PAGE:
Considerations of response bias and value in linking an existing longitudinal cohort study with national health record data
24/08/2016 | 11:50 - 12:10     Room GH001

Joanne Allen
School of Psychology, Massey University, New Zealand

Presentation Type: Oral

Themes: Applied projects and Data and linkage quality

Session: Parallel Session 1

Authors:

Joanne Allen, Andy Towers, Fiona Alpass and Christine Stephens


Objective:

Longitudinal cohort studies remain important sources of information in health and epidemiological research and represent a significant investment of resources. The maintenance of these cohorts over time and the representativeness of retained participants are important considerations for researchers. For those weighting the benefits of augmenting a longitudinal cohort study with data linkage to national health records, the potential for bias in consent and match rates and the utility of the newly obtained data are also key considerations. This study presents an analysis of bias associated with consent to participate and record matching in an established longitudinal cohort of older persons. We present the unique outcomes generated from this national health record data linkage project and the opportunities such variables present for longitudinal cohort studies.

Approach:

The New Zealand Health, Work and Retirement study is a biennial survey of persons aged 55-85 which commenced in 2006. Over the past decade, additional cohorts have been recruited to the study, with n = 9003 older New Zealand residents participating to the year 2015. In 2013 the study began an approach to active survey participants for consent to link their longitudinal survey data to national health record data held by the New Zealand Health Information Service, including data related to hospital events, the New Zealand Cancer Registry, pharmaceutical data and mental health data. We compare self-reported longitudinal health trends associated with consent/declination to participate as well as for record match success and failure. Key outcomes derived from these national datasets for the purposes of the Health, Work and Retirement Study are described.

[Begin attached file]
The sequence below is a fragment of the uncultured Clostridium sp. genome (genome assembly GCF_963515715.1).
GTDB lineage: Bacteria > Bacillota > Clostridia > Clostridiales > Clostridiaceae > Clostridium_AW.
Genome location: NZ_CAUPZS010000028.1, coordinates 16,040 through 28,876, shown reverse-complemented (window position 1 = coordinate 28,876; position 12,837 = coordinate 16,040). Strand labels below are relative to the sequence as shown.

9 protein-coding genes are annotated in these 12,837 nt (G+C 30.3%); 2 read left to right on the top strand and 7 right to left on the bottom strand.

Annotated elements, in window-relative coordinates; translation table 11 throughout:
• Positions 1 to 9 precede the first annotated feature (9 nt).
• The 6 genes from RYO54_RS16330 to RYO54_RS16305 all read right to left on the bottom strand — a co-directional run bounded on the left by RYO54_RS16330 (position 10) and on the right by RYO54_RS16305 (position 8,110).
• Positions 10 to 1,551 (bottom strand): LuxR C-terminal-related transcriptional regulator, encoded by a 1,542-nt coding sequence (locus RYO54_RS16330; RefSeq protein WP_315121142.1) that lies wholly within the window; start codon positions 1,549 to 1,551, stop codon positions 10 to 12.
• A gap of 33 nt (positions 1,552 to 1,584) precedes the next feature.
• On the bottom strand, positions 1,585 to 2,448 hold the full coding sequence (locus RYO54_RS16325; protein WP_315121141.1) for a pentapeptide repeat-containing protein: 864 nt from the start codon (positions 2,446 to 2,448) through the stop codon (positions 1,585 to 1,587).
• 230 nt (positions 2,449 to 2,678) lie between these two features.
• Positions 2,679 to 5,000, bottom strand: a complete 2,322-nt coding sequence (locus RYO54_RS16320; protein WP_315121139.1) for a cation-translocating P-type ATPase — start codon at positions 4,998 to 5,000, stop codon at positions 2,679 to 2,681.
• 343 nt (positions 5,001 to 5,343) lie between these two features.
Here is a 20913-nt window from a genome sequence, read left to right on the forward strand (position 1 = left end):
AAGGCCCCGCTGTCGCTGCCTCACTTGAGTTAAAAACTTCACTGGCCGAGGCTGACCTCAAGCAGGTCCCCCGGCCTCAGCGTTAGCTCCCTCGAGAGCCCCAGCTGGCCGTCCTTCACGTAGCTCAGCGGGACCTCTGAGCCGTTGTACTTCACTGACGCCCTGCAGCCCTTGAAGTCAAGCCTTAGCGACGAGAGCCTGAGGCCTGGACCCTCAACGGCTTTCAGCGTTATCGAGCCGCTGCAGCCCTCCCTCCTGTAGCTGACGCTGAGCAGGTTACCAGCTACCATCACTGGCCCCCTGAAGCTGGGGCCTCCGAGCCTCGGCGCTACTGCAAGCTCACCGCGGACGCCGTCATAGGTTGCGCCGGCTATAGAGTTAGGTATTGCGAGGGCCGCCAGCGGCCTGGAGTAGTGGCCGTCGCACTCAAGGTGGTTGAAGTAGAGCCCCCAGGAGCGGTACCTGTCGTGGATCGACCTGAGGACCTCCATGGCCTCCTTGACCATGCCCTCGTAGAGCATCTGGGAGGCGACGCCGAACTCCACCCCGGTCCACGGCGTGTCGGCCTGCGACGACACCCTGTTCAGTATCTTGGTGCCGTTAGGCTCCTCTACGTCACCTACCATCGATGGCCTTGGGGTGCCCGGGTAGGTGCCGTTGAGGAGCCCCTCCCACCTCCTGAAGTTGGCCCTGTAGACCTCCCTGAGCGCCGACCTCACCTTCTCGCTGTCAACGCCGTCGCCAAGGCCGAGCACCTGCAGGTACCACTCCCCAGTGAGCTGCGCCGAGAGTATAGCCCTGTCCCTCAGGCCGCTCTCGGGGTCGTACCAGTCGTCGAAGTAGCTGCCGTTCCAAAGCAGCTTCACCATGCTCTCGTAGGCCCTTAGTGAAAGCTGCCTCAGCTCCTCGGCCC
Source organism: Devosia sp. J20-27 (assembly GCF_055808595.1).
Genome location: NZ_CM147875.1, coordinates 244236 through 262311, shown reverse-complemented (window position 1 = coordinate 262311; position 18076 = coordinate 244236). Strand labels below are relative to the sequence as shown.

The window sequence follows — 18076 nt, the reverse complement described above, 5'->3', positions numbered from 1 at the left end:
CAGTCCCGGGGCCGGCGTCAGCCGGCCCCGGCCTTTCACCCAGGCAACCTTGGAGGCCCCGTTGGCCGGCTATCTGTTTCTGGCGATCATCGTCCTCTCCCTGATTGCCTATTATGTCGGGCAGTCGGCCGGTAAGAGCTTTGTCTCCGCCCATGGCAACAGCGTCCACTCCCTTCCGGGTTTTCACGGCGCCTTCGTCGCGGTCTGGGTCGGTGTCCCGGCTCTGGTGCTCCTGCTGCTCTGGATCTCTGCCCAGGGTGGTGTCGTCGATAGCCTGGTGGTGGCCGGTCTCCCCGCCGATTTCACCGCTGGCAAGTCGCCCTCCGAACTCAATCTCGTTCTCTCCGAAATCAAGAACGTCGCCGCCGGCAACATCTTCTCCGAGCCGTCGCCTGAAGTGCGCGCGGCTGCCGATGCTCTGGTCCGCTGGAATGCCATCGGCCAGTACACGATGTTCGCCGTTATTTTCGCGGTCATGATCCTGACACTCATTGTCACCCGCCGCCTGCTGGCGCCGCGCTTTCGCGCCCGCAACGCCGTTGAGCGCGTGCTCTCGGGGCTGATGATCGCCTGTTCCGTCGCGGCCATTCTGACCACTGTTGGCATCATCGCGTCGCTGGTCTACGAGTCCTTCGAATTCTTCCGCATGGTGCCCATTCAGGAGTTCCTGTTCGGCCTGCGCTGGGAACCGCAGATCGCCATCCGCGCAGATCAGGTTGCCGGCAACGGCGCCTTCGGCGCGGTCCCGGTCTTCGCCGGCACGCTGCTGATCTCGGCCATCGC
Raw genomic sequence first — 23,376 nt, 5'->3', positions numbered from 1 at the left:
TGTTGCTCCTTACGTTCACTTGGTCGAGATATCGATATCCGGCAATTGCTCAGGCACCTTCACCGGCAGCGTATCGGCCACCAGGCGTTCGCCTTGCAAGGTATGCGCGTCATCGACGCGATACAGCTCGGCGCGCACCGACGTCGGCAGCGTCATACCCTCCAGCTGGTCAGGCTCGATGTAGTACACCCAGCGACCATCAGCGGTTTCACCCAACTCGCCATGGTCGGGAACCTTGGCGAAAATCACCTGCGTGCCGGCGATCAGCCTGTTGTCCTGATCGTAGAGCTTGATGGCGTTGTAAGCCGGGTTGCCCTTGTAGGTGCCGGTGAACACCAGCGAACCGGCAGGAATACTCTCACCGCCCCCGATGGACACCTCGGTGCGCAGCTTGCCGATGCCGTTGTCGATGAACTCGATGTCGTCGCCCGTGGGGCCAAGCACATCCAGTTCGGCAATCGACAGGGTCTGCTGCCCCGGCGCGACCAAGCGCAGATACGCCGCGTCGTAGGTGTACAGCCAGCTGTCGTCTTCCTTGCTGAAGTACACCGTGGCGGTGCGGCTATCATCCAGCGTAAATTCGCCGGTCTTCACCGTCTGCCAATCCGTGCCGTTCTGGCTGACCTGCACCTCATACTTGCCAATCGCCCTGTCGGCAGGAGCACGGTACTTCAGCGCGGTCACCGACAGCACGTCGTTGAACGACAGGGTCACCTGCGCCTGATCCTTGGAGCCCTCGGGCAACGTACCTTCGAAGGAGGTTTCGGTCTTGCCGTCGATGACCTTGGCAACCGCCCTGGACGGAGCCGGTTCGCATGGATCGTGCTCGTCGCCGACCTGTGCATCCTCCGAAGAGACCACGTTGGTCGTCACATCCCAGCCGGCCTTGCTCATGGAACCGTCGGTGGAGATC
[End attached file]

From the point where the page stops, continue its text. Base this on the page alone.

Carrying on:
Results:

Consent (62.5%) and declination (8.9%) to participate in the data linkage project are described in terms of the corresponding longitudinal self-reported health and socio-demographic trends for these groups. Successful and unsuccessful matches of participants to national health record data are also described. The calculation of outcomes from each of the linked datasets obtained and their potential utility in building upon existing longitudinal cohort data are also presented.

Conclusion:

National health record data linkage presents a potentially valuable source of data to supplement and replicate findings related to health outcomes and expenditure derived from longitudinal cohort surveys. The challenges and successes of the New Zealand Health, Work and Retirement survey data linkage project touch upon considerations pertinent to evaluating the value of augmenting existing and ongoing longitudinal survey cohort for other researchers.


Conference Proceedings Published By

International Journal of Population Data Science